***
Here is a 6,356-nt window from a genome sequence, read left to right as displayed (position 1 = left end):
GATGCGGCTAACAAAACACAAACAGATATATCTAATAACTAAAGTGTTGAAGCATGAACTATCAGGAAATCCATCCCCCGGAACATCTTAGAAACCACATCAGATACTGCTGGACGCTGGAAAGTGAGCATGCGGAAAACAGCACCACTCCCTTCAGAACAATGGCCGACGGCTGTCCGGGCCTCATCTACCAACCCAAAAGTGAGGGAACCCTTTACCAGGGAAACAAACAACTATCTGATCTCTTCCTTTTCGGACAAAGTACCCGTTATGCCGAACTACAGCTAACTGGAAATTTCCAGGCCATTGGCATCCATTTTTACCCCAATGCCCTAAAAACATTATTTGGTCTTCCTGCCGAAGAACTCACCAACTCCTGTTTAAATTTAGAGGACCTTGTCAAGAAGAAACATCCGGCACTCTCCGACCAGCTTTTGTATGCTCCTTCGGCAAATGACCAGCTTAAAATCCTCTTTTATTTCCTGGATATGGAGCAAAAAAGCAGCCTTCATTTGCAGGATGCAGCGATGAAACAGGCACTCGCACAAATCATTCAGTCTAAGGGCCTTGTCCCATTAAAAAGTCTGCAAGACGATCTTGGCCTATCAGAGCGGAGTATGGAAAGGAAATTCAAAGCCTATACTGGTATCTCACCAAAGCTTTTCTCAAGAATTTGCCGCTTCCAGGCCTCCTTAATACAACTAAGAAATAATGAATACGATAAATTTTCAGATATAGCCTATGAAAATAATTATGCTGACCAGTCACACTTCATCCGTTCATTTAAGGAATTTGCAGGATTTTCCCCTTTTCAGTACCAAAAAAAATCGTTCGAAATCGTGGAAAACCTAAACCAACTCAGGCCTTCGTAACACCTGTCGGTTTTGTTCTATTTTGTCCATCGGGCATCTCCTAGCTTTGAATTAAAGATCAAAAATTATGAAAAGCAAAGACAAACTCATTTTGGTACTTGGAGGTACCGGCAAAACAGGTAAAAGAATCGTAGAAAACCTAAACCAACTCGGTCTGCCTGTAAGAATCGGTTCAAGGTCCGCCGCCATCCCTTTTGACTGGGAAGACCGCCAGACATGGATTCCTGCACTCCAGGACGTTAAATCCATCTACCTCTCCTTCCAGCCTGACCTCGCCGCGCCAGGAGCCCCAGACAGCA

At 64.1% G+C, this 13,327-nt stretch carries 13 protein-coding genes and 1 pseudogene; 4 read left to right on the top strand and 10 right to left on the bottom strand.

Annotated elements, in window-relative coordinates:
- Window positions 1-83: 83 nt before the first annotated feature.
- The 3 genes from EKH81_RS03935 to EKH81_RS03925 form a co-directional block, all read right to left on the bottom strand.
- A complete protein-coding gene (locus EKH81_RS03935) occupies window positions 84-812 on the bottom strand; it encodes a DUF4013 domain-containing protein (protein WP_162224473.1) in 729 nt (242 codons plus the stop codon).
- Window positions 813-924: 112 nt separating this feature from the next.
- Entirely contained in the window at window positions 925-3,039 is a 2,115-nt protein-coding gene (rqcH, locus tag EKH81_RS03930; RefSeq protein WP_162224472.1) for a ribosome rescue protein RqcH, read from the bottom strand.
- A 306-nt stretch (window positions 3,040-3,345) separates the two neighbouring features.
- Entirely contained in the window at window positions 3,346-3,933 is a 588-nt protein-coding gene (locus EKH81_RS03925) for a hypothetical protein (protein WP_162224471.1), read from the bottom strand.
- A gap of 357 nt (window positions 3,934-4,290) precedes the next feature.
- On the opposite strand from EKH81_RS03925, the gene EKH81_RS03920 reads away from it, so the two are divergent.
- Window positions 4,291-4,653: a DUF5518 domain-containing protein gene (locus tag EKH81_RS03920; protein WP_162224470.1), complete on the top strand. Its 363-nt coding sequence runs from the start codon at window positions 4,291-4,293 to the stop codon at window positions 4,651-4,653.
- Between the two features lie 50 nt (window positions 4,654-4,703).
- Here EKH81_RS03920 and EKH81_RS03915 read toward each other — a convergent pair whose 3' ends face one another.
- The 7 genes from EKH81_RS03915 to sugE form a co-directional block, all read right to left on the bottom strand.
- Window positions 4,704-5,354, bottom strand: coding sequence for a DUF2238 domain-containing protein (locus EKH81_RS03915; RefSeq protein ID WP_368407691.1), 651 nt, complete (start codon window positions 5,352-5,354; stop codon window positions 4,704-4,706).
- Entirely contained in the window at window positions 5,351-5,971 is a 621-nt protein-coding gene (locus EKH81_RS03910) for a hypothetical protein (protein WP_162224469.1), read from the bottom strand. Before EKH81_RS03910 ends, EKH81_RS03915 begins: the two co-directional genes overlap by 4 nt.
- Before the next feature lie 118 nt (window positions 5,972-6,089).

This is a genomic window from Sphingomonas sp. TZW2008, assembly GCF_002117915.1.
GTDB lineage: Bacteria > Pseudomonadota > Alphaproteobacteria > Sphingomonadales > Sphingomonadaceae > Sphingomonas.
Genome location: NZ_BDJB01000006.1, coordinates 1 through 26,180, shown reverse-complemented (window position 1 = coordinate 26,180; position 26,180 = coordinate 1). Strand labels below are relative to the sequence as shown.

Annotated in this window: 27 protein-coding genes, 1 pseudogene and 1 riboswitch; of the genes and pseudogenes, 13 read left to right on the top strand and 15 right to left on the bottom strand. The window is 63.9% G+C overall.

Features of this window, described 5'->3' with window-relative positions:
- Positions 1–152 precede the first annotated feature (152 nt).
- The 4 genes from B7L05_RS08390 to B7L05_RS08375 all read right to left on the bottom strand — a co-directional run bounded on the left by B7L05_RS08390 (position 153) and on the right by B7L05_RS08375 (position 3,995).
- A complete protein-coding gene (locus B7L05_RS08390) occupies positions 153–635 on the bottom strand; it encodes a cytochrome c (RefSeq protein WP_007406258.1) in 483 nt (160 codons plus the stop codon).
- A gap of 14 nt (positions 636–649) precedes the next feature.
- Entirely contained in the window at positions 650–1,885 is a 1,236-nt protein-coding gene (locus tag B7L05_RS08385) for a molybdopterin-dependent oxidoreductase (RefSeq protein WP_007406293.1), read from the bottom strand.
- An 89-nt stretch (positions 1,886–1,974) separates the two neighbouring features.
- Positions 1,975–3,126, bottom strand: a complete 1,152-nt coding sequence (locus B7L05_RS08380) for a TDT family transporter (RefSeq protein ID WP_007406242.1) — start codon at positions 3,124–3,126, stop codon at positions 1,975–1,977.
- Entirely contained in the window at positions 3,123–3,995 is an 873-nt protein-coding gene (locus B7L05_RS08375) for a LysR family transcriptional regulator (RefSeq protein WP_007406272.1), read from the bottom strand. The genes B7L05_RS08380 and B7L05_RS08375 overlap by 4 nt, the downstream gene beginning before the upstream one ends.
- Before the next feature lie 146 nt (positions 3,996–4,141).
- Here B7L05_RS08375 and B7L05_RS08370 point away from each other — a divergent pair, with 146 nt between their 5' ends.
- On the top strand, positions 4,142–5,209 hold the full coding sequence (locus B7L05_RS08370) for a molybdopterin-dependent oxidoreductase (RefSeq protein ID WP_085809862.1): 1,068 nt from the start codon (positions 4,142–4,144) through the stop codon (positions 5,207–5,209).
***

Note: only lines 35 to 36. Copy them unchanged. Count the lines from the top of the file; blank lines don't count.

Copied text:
- Here B7L05_RS08375 and B7L05_RS08370 point away from each other — a divergent pair, with 146 nt between their 5' ends.
- On the top strand, positions 4,142–5,209 hold the full coding sequence (locus B7L05_RS08370) for a molybdopterin-dependent oxidoreductase (RefSeq protein ID WP_085809862.1): 1,068 nt from the start codon (positions 4,142–4,144) through the stop codon (positions 5,207–5,209).